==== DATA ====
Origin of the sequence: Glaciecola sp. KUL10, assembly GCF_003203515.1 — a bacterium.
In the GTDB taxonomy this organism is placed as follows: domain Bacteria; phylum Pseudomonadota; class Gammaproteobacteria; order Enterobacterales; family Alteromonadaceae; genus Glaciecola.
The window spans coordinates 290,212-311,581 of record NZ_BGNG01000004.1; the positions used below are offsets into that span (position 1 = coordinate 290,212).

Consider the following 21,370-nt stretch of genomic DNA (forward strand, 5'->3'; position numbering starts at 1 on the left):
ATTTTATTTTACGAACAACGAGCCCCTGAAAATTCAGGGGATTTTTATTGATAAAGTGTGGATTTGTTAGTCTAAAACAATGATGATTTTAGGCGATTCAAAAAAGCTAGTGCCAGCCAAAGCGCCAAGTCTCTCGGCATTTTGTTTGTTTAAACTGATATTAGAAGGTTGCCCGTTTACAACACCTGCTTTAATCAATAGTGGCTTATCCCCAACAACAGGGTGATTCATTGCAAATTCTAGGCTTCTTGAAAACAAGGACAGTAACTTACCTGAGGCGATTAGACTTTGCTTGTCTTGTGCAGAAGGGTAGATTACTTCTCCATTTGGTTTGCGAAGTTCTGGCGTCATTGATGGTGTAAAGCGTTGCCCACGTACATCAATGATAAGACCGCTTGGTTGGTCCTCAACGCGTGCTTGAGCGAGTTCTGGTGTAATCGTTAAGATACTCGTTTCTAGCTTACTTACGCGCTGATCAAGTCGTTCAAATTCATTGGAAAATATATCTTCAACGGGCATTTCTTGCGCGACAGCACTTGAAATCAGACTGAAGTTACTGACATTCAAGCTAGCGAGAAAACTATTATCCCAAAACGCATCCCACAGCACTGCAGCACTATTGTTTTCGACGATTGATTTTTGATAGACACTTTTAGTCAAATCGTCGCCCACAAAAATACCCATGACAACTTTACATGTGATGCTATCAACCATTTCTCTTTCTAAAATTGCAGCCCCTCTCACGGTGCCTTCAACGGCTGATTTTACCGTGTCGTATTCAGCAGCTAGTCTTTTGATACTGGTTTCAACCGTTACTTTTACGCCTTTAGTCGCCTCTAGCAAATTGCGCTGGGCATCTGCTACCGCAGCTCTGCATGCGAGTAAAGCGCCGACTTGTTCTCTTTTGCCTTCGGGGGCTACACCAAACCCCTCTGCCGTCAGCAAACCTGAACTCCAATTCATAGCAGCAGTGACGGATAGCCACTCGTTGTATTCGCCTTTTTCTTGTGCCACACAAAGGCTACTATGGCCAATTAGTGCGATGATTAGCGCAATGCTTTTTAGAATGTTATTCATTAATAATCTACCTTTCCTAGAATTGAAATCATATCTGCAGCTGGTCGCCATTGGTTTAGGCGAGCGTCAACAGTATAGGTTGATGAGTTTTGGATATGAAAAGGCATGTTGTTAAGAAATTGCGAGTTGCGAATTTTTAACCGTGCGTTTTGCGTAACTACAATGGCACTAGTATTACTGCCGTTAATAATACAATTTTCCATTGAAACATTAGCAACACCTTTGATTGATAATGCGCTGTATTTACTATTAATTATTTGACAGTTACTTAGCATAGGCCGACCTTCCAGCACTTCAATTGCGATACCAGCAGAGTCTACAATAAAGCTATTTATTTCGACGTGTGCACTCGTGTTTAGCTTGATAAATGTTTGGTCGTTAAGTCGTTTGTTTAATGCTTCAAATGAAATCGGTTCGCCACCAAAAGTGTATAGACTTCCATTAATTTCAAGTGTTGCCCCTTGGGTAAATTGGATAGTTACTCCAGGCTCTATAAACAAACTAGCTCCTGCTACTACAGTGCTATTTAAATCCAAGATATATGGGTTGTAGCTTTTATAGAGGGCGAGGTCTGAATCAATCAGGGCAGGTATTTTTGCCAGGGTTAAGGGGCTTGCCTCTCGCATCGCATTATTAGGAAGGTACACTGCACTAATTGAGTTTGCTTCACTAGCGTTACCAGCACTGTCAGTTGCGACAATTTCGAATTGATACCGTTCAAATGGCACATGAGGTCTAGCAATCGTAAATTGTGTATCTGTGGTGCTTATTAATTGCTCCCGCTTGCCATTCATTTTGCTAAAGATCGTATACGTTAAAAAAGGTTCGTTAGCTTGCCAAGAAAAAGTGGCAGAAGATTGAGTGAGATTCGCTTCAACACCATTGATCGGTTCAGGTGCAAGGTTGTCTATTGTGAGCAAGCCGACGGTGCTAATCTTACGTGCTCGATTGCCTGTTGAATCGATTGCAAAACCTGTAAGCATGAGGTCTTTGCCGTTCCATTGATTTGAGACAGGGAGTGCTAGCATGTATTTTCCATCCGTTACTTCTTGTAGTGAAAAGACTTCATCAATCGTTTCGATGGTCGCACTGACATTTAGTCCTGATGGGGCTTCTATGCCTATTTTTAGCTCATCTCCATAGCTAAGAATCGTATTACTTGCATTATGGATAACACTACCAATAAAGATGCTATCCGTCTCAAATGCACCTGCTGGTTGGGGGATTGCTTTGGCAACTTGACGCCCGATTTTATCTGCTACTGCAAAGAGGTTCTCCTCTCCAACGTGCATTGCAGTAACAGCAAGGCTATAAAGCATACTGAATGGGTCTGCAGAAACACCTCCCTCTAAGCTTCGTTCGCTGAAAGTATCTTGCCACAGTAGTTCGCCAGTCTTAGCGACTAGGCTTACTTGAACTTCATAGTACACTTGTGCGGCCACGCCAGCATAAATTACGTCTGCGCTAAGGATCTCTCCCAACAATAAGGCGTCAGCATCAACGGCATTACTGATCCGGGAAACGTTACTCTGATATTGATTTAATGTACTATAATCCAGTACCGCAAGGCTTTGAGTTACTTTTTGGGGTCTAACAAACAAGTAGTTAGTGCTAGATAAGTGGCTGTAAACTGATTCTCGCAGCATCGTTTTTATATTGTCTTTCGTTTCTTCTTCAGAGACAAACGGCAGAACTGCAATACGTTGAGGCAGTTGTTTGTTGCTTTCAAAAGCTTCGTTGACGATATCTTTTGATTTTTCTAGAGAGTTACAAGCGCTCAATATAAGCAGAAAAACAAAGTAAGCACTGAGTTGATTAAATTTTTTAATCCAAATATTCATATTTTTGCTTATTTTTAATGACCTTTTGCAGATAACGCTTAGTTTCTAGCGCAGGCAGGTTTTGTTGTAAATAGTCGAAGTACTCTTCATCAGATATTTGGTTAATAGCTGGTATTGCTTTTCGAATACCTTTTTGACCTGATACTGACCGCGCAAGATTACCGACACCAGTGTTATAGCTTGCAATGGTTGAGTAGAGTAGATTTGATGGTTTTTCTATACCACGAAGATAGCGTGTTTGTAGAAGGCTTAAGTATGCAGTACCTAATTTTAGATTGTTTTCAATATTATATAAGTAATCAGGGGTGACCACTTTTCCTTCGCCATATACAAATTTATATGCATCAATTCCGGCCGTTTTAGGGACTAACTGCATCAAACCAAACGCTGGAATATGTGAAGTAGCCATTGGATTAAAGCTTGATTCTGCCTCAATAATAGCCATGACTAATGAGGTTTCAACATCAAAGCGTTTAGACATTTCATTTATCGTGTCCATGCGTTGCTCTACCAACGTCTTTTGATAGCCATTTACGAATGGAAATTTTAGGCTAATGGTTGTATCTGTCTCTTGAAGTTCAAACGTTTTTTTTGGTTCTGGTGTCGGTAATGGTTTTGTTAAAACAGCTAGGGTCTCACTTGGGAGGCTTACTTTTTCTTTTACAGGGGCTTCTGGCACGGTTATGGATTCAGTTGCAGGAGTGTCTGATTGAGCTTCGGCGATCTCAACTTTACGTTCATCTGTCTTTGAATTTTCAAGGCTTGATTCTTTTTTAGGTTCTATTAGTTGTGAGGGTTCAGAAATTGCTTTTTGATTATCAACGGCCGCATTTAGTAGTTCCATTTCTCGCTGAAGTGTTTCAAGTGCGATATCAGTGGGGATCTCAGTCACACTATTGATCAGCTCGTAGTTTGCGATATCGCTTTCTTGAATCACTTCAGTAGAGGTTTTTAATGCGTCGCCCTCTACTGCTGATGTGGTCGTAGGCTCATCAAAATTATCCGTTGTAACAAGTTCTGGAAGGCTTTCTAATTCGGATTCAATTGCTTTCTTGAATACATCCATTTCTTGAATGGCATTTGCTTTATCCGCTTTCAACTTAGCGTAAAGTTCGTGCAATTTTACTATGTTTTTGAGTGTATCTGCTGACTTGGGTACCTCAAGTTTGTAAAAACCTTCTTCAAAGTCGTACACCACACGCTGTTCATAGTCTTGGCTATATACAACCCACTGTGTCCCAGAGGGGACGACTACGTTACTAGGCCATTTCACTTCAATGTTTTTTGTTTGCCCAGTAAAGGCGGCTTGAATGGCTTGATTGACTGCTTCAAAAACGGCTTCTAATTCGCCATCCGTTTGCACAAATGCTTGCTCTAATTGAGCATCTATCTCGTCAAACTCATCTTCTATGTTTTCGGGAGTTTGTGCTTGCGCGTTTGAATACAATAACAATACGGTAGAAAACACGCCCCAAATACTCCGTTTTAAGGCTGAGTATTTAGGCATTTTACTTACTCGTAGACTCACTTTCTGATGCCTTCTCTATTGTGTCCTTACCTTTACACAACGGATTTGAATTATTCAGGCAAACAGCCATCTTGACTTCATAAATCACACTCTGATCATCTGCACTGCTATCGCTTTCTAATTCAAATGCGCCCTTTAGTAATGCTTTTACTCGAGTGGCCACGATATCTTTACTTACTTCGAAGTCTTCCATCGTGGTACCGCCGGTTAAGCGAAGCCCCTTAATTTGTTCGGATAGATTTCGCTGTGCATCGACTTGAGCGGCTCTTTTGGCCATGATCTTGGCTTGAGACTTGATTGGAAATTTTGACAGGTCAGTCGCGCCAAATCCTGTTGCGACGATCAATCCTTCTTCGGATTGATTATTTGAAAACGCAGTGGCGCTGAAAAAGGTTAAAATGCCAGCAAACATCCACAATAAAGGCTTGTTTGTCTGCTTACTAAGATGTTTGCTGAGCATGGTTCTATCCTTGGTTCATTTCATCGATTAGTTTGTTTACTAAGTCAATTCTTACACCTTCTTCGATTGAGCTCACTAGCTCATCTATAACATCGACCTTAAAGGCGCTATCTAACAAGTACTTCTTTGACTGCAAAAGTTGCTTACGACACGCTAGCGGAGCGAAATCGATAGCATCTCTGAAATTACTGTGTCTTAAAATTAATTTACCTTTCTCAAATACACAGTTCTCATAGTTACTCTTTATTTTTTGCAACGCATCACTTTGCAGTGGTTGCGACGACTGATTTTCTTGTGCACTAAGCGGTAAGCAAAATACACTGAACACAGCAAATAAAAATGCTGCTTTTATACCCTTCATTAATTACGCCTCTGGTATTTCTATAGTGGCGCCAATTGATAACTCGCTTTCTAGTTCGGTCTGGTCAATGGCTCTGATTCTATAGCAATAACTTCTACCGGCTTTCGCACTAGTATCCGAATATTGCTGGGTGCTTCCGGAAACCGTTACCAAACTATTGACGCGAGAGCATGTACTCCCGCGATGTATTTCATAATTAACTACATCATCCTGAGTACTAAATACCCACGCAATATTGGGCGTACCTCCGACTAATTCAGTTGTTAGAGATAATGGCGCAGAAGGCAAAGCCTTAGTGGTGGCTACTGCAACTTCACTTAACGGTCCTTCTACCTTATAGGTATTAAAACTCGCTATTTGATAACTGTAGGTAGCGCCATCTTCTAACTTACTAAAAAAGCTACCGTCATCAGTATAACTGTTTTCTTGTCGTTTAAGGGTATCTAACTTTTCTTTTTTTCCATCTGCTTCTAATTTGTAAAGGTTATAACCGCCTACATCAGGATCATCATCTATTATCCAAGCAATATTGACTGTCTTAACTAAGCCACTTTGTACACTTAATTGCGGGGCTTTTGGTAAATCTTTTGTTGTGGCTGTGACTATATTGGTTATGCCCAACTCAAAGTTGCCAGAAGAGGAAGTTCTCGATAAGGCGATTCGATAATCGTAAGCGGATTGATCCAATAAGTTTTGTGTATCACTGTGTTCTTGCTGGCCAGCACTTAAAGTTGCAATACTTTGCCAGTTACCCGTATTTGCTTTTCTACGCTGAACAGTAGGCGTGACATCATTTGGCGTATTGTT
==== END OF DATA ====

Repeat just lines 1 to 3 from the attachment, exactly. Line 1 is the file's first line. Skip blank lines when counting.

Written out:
Origin of the sequence: Glaciecola sp. KUL10, assembly GCF_003203515.1 — a bacterium.
In the GTDB taxonomy this organism is placed as follows: domain Bacteria; phylum Pseudomonadota; class Gammaproteobacteria; order Enterobacterales; family Alteromonadaceae; genus Glaciecola.
The window spans coordinates 290,212-311,581 of record NZ_BGNG01000004.1; the positions used below are offsets into that span (position 1 = coordinate 290,212).